My son just finished Pre K.  That's him in his little cap and gown. His teachers dressed them all up in it and took pictures. Adorable. They had a little ceremony where they sang a few songs, we watched a slide show, and they received their "diplomas." It was very cute and the teachers did a wonderful job.  I tried very hard not to notice that my son was receiving more assistance than most to participate, and that hearing the teacher tell other parents that their children were ready for kindergarten, and would do just fine, didn't bother me.  It's these kind of moments that kind of jerk you back into reality.  You try not to let it bother you, but it hurts.  Don't get me wrong, I am extremely proud of him.  He has come such a long way – to even stand there with the rest of the class and attempt to participate is wonderful!  I am just saying there are moments like these when it hits me.  Moments when I think about all the hard work, blood, sweat and tears that we've put in, and feel like it hasn't been enough.  It hits me and I think, "Hey lady, remember, Beckett has autism, he is going to struggle to do normal everyday things that other kids just pick up on."  Oh yeah.  It still hurts.  It still hurts when I see him around a group of kids and he doesn't know how, or necessarily even want to try and play with them.  Then, I start blaming myself.  I think, "I need to try to get him around more kids, or we need to have kids come over and play (which we never do), or I haven't done enough to help him with this." I think about kindergarten and it kind of worries me.  Will the other kids start teasing him because he doesn't play with them, is still not potty trained, or because he makes noises and repeats things over and over, and can't tell them about his favorite show or toy?   In a perfect world, they would see past these things and see the sweet, funny, silly boy that I do.  But, this is not a perfect world, and unfortunately I know these things can just get worse as he gets older.  Blah.  I have let my thoughts go to the dark side again.  Don't worry, I will go mix up a delicious fruity summer drink and stop being such a "Debbie Downer." I know  this blog post contradicts my last post that was filled with positivity.  But, these are the things I've been thinking about, and this is my blog,  so I can do whatever I want.  Ha!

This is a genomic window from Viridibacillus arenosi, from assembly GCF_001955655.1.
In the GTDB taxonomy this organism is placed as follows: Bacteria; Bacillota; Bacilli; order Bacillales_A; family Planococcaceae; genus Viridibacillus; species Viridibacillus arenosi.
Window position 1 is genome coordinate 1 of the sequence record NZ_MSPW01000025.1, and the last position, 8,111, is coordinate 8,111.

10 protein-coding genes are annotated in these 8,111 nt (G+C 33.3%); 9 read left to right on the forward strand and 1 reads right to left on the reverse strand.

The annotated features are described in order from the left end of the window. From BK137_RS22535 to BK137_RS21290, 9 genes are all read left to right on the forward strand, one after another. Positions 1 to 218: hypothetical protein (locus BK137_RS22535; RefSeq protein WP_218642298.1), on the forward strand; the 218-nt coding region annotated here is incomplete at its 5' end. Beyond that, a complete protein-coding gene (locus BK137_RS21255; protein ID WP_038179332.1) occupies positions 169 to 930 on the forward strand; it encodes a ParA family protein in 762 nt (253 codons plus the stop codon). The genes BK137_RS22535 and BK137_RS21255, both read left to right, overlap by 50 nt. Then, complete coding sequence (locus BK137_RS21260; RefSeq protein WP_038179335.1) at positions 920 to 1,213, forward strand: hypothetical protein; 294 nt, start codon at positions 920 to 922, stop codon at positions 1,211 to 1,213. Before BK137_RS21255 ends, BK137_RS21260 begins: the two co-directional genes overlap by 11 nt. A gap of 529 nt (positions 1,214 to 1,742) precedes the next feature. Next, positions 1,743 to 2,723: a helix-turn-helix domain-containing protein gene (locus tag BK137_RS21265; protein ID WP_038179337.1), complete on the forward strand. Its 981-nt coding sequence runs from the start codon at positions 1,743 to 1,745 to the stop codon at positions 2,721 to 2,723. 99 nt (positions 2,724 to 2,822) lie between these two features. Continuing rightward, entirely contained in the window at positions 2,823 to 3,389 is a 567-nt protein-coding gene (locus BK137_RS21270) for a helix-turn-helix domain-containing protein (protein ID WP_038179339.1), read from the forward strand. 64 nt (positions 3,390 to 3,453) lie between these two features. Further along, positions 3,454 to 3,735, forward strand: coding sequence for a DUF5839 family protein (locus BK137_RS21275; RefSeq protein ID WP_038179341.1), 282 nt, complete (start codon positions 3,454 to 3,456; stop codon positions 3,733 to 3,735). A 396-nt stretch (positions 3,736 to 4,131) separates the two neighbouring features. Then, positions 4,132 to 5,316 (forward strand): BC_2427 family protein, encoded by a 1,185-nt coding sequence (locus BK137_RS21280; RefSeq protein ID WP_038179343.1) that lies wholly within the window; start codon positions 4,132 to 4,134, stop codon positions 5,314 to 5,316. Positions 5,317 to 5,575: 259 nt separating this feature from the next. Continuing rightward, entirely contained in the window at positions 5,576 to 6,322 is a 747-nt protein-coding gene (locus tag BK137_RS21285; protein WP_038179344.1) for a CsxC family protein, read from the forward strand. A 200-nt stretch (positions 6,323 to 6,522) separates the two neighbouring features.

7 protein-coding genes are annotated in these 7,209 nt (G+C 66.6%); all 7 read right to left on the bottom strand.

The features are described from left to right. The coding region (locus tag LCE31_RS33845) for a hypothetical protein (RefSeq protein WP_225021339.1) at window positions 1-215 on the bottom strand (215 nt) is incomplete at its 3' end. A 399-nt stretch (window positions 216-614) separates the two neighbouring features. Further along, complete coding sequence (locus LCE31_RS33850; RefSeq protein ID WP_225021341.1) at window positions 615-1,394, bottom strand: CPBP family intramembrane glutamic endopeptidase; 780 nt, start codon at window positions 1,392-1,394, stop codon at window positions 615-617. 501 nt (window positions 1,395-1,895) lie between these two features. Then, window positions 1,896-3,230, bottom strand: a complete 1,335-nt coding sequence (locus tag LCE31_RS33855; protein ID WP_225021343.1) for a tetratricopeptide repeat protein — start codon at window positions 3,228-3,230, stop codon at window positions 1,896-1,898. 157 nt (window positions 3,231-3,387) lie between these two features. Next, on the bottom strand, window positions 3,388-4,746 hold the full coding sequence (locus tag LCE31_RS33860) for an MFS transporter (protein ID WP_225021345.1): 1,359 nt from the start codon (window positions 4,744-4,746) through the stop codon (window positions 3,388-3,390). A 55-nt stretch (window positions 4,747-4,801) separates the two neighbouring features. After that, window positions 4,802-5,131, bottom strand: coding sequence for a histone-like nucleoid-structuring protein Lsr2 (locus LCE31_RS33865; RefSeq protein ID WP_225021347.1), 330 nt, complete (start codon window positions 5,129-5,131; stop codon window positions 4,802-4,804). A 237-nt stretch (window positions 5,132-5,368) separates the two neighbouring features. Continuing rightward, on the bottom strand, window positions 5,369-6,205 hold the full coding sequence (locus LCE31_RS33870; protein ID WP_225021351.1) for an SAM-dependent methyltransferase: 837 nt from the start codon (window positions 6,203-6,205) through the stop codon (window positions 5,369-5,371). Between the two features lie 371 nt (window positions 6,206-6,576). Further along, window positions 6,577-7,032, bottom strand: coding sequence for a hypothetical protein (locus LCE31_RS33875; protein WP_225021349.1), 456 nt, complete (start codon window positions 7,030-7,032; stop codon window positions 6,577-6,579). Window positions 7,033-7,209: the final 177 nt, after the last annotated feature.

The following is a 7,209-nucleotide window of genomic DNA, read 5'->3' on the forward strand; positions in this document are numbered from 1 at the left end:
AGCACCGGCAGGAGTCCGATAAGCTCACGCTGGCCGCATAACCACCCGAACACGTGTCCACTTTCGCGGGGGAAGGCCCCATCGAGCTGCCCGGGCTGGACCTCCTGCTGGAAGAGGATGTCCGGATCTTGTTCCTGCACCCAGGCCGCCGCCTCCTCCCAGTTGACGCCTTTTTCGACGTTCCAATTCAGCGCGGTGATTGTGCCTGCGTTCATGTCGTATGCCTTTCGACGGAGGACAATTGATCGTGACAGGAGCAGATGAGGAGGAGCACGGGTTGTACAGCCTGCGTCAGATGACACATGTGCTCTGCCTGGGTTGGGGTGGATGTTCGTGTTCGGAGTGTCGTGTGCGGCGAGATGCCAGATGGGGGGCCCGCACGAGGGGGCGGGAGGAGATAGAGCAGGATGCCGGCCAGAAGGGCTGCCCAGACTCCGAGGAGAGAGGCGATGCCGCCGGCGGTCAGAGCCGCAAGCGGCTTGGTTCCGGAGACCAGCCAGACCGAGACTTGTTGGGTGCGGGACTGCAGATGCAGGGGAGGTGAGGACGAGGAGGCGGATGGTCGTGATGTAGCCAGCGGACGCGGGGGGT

Monday, April 30, 2012

I Couldn't Imagine

I couldn't imagine a day when he would speak, but he did.
I couldn't imagine him being able to climb stairs on his own without falling, drink from a cup without spilling, eat with a fork and spoon on his own, and ride a bike, but he has learned these things.  
I couldn't imagine a day when he would be able to tell me his name, say yes and no, follow a direction when asked to do something, name objects and colors,  count to 10, but he can! 
These things did not come easy, it took months, or in some cases, years of practice for them to happen, and they still don't happen all the time.  But they happen.
Now I can't imagine a day when he will be able to read, write his name, have a real conversation, have a friend over to play, go to the bathroom on his own with no help or accidents.  Hopefully these things  will happen one day too and I'll have a new list of things that I can't imagine. 
Sometimes when I see other kids doing these things so easily, it hits me like a ton of bricks.  I feel angry or hopeless and wonder why it has to be so unfair.  Then, I have to remind myself to stop comparing and just keep up hope that anything is possible for my son too.  He will make his own progress in his own time.  Don't take the normal everyday things your child does for granted.  Celebrate every accomplishment, no matter how small.  It can be difficult, but each time life gets a little easier for my son, when he feels joy, or has more independence, I smile.